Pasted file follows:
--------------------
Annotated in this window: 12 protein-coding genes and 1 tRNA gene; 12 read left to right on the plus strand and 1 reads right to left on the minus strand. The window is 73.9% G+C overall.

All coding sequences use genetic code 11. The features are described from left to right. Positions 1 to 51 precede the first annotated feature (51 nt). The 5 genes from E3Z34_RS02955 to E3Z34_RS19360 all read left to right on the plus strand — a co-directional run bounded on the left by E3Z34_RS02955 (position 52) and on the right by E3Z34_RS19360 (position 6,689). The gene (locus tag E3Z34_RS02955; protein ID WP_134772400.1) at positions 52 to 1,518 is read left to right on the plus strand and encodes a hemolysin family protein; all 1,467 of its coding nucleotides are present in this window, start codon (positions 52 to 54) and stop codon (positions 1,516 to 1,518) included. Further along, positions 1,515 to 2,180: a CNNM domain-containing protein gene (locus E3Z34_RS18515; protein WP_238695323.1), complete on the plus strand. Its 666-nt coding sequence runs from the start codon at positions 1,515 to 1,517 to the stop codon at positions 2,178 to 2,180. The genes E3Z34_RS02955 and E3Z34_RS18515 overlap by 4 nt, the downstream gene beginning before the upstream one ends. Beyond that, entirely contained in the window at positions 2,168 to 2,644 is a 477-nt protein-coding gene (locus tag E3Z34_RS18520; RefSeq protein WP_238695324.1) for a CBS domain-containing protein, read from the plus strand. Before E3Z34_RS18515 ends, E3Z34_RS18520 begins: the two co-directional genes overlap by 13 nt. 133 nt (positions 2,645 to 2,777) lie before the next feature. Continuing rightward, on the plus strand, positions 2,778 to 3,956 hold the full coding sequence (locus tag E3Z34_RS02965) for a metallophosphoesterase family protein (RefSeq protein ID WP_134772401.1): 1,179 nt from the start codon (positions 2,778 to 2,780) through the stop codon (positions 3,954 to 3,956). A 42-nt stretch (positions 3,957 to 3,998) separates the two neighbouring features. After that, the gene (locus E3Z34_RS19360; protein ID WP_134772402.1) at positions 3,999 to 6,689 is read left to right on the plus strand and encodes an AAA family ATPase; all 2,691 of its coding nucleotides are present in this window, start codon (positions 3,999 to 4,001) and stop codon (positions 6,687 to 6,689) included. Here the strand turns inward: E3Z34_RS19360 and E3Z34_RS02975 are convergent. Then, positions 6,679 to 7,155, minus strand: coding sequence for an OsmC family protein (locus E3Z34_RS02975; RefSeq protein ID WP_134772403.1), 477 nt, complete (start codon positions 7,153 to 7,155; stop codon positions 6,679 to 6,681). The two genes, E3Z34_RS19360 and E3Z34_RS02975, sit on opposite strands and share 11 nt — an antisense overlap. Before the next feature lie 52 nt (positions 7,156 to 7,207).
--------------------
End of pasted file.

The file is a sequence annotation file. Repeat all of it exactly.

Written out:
Annotated in this window: 12 protein-coding genes and 1 tRNA gene; 12 read left to right on the plus strand and 1 reads right to left on the minus strand. The window is 73.9% G+C overall.

All coding sequences use genetic code 11. The features are described from left to right. Positions 1 to 51 precede the first annotated feature (51 nt). The 5 genes from E3Z34_RS02955 to E3Z34_RS19360 all read left to right on the plus strand — a co-directional run bounded on the left by E3Z34_RS02955 (position 52) and on the right by E3Z34_RS19360 (position 6,689). The gene (locus tag E3Z34_RS02955; protein ID WP_134772400.1) at positions 52 to 1,518 is read left to right on the plus strand and encodes a hemolysin family protein; all 1,467 of its coding nucleotides are present in this window, start codon (positions 52 to 54) and stop codon (positions 1,516 to 1,518) included. Further along, positions 1,515 to 2,180: a CNNM domain-containing protein gene (locus E3Z34_RS18515; protein WP_238695323.1), complete on the plus strand. Its 666-nt coding sequence runs from the start codon at positions 1,515 to 1,517 to the stop codon at positions 2,178 to 2,180. The genes E3Z34_RS02955 and E3Z34_RS18515 overlap by 4 nt, the downstream gene beginning before the upstream one ends. Beyond that, entirely contained in the window at positions 2,168 to 2,644 is a 477-nt protein-coding gene (locus tag E3Z34_RS18520; RefSeq protein WP_238695324.1) for a CBS domain-containing protein, read from the plus strand. Before E3Z34_RS18515 ends, E3Z34_RS18520 begins: the two co-directional genes overlap by 13 nt. 133 nt (positions 2,645 to 2,777) lie before the next feature. Continuing rightward, on the plus strand, positions 2,778 to 3,956 hold the full coding sequence (locus tag E3Z34_RS02965) for a metallophosphoesterase family protein (RefSeq protein ID WP_134772401.1): 1,179 nt from the start codon (positions 2,778 to 2,780) through the stop codon (positions 3,954 to 3,956). A 42-nt stretch (positions 3,957 to 3,998) separates the two neighbouring features. After that, the gene (locus E3Z34_RS19360; protein ID WP_134772402.1) at positions 3,999 to 6,689 is read left to right on the plus strand and encodes an AAA family ATPase; all 2,691 of its coding nucleotides are present in this window, start codon (positions 3,999 to 4,001) and stop codon (positions 6,687 to 6,689) included. Here the strand turns inward: E3Z34_RS19360 and E3Z34_RS02975 are convergent. Then, positions 6,679 to 7,155, minus strand: coding sequence for an OsmC family protein (locus E3Z34_RS02975; RefSeq protein ID WP_134772403.1), 477 nt, complete (start codon positions 7,153 to 7,155; stop codon positions 6,679 to 6,681). The two genes, E3Z34_RS19360 and E3Z34_RS02975, sit on opposite strands and share 11 nt — an antisense overlap. Before the next feature lie 52 nt (positions 7,156 to 7,207).